I stand there paralyzed by the knowledge of what I know I will find when I pull back the cover. I want to stay here in this moment - the instant before our world will change forever.
But instead I pull back the heavy chenille blanket and find my three-month old son face down, unresponsive, and blue. As I pick up his limp body I step outside myself. The events unfold before me and I capture them through the lens of my mental camera. Bringing each scene into focus before snapping the terrible picture.
I see myself saying his name, cautiously at first, reaching out my hand to touch him.
"Griffin!" I scream. "Oh my God, Frank, he's not breathing."
The Monkey's appear outside my bedroom door, one-then two-then three, along with their friends, yanked away from the innocence of their childhood game of hide and go seek into the unimaginable reality unfolding around them.
"Mom, whats wrong?" Monster Monkey cries. "Why is he blue?"
Their hysterical screams go unanswered as I carry their brothers lifeless body down the steps.
I can't answer them as I am not present.
Just a photographer standing on the sidelines documenting each second of the horrible scene.
I watch my self scream again and hand off the baby to my husband. He screams and shakes him to no avail. He hands him to his Guardian Angel, the woman who saved his life and to whom I am forever indebted. My dear friend, Jamie responds with nurse like calm and immediately commands the situation.
"Call 9-1-1." She states, but this simple command baffles me. I can't find a phone and when I finally do, I don't know how to dial.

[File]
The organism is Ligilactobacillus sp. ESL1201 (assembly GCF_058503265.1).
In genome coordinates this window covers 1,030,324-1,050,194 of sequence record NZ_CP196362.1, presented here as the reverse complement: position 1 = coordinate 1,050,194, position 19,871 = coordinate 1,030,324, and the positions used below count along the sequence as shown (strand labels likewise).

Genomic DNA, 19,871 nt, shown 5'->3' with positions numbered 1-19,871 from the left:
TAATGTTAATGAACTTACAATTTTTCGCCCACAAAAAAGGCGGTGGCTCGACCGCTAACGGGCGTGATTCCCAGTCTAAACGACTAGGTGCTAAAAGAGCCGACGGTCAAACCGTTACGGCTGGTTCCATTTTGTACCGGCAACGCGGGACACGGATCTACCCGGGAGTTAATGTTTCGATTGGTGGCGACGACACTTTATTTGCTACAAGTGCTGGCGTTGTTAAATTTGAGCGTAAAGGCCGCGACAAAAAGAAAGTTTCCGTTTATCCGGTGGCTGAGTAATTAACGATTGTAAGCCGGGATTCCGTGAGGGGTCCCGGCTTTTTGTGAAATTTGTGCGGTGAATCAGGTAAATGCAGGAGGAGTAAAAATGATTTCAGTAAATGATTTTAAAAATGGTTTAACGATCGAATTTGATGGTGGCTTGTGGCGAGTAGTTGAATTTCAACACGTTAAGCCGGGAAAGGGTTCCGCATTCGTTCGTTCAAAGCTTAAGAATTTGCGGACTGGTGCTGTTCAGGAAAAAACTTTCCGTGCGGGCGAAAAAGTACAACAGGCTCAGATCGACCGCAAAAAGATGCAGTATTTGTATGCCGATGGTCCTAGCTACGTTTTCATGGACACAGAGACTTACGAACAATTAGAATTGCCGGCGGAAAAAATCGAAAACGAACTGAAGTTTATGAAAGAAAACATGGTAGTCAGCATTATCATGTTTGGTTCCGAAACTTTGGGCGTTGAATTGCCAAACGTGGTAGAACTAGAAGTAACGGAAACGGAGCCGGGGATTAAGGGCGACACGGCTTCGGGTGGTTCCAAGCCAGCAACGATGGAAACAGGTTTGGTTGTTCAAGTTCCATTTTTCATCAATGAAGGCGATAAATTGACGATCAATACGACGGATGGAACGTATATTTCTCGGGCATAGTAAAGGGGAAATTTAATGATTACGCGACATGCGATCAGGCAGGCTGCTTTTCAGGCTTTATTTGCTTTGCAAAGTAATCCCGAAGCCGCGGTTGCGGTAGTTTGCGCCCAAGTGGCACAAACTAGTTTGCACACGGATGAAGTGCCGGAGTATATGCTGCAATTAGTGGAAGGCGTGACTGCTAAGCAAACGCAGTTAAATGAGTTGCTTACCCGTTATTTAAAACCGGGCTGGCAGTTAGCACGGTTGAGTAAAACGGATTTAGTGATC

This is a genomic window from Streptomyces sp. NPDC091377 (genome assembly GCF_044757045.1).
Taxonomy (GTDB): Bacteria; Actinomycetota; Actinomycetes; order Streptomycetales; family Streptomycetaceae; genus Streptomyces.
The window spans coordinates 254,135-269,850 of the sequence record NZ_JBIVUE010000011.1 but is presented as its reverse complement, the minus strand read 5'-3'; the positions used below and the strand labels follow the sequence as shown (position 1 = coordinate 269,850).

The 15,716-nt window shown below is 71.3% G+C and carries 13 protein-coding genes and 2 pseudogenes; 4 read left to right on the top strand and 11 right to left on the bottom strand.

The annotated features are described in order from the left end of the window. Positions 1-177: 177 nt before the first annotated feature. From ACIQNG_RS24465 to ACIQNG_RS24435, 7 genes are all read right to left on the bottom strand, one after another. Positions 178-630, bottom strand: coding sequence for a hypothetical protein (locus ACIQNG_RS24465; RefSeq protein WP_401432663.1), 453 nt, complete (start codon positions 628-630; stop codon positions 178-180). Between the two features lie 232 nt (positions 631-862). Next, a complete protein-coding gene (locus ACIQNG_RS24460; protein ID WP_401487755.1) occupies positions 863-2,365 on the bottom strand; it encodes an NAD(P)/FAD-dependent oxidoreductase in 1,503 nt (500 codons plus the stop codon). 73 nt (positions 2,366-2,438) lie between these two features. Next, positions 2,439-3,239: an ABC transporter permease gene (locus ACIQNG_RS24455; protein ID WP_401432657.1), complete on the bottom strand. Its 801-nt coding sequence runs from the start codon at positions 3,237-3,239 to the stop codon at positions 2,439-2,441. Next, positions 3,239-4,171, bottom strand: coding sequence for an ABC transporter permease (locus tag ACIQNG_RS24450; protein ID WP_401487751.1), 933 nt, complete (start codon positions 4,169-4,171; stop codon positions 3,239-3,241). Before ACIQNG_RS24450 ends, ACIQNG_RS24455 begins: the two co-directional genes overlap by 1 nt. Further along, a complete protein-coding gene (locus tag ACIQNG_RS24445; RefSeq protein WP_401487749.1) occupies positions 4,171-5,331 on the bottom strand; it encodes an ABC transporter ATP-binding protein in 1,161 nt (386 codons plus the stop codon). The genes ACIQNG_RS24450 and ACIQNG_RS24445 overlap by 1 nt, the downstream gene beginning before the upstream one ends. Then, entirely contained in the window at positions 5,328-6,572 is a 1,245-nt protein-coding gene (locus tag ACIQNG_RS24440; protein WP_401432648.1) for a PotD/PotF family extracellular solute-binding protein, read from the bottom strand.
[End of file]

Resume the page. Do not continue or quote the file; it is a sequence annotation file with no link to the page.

Blessedly, her husband had already made the call and was directing EMS to our house within seconds.
Fire police respond instantly and are the first on the scene. They administer "blow-by" air further resusciating our son. His breathing had already been restored due to Jamie's quick reactions, cooling my baby's fiery body and performing chest compressions to restore blood flow.
As I explain what happened, what I found, what I know to be true, the emergency responders try to convince me otherwise.
"He must have had a seizure, he must have had a diabetic episode, he must have bacterial meningitis."
How else would a perfectly healthy three-month old child have this kind of "episode." What other explanation can there be.
But I know the truth.
That he was tangled in heavy blankets and had rolled onto his face. After fighting desperately to free himself, he had finally succumbed to fatigue. His lactic acid levels and glucose readings were spiked providing evidence to support this agonizing truth. Dehydrated from trying valiantly to escape the cocoon of chenille, my son almost died because of my lax parenting.
If I didn't believe in angels before, I do now. They are among us. Everywhere.
And I have been forever changed.
And if I didn't belive before, I do now, that we are all held in the Palm of God's hand.